The Hutchinson Report
A triple burden for Jamiel Shaw Sr.
Jamiel Shaw Sr. carries a crushing triple burden. He was in ear shot of the spot several doors down from his house where his son Jamiel Shaw Jr. was gunned down some weeks ago. The young Shaw was a highly sought after high school football and track prospect. His murder was his first crushing burden. His son’s alleged killer is a reported gang member and illegal immigrant, released earlier from the Culver City jail. The pain and fury Shaw Sr. felt over the killing propelled him to crusade for the passage of Jamiel’s Law. The law would severely modify Special Order 40 which forbids LAPD officers from stopping and detaining suspects solely on suspicion that they are illegal immigrants. The fact that the alleged killer was an illegal immigrant and the uphill fight to get Jamiel’s Law passed is Shaw’s second burden.
The law and his fight to get it enacted is controversial and divided many blacks and Latinos. There‘s no question, though, that Shaw Sr. battles for the law out of the sincere desire to see that no other family suffer the pain and loss of a son or daughter to gang violence due to a screw up by authorities in the mishandling of known violence prone gang members of dubious legal status in the country.
The Shaw Jr. killing ignited an unprecedented outpouring of sympathy and support from city officials, church and community leaders and anti-gang violence activists. It also ignited a non-stop barrage of local and news stories on the pain and plight of the Shaw family. The media was properly gentile and deferential in its coverage of the killing. The danger is that it could change. This is the third crushing burden dumped on Shaw Sr.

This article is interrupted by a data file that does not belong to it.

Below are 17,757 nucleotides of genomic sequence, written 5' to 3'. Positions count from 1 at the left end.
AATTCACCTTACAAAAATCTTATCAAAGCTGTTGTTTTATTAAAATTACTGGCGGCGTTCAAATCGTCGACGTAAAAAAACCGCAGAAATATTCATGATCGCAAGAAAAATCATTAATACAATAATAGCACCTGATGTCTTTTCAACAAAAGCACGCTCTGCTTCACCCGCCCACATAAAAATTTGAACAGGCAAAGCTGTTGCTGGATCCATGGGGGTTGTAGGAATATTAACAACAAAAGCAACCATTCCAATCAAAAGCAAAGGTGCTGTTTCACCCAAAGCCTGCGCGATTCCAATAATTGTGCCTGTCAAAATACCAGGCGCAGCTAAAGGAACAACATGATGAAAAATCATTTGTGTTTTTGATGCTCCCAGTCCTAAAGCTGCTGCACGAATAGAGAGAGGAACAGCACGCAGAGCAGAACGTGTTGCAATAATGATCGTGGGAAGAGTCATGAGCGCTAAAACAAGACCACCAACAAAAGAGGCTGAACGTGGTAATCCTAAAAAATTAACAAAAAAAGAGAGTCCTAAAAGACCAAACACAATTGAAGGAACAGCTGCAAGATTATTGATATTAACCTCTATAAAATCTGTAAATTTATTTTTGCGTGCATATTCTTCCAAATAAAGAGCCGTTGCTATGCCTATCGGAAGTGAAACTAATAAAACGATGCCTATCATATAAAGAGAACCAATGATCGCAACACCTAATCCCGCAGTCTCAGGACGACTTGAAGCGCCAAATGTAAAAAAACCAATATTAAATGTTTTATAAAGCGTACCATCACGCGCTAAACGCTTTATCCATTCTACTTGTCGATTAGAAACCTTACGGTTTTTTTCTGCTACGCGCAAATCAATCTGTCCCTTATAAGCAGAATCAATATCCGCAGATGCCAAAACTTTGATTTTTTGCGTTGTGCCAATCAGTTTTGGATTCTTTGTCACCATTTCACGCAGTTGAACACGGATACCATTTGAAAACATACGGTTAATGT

All it took were some unflattering shots, and pictures, and scrawl on Shaw Jr.’s My Space blog that purportedly shows him mugging and flipping gang signs, markings, and speaking gang code lingo. The inference is that Shaw Jr. was not the clean cut, scholar-athlete that the media and the thousands that empathized with Shaw Sr. were led to believe. The painful inference is that Shaw Jr. was not an innocent who was gunned down by a hateful, vengeful gang member but that his gang involvement, or affiliation made him an inviting target for a retaliation hit.
There is absolutely no proof that any of this is true. There are thousands of young persons that talk the talk, swagger, posture, know the gang code lingo, dress the dress. A near textbook example of this rush to judgment is the case of Boston Celtics star Paul Pierce. He was slapped with a ludicrous $25,000 fine for supposedly flashing a gang sign on the court. (Pierce is universally lauded for his community and charitable work) This certainly applies to Shaw Jr.
It’s easy for many to think and believe the worst about young African-American males such as Shaw Jr. given the relentless spew by much of the media of stereotypes and negative typecasting of young black males as gang bangers, drive by shooters, and inherent underachievers. When that happens no matter how false the assertions of gang involvement may be, the damage to the young person’s family and his reputation is done. Shaw Sr. has watched with piercing outrage as the memory of his slain son is dragged through the mud.. He will eventually have to sit in court and listen as defense attorneys for the alleged killer sully his son’s name even more by dredging up his MySpace scrawls as alleged proof of Shaw Jr’s gang membership.
Shaw Sr. has had to suffer the devastation of the loss of a son that he had invested so much of his life into turning into a proud and productive adult. Then he’ll have to fight a controversial fight to get a law passed that many says is futile and unnecessary. Now there’s the character assassination of his murdered son. This is a crushing triple burden that no parent should have to bear. Yet, sadly it’s one that Shaw Sr. has been forced to bear.
- Earl Ofari Hutchinson is an author and political analyst. His new book is The Ethnic Presidency: How Race Decides the Race to the White House (Middle Passage Press, February 2008).
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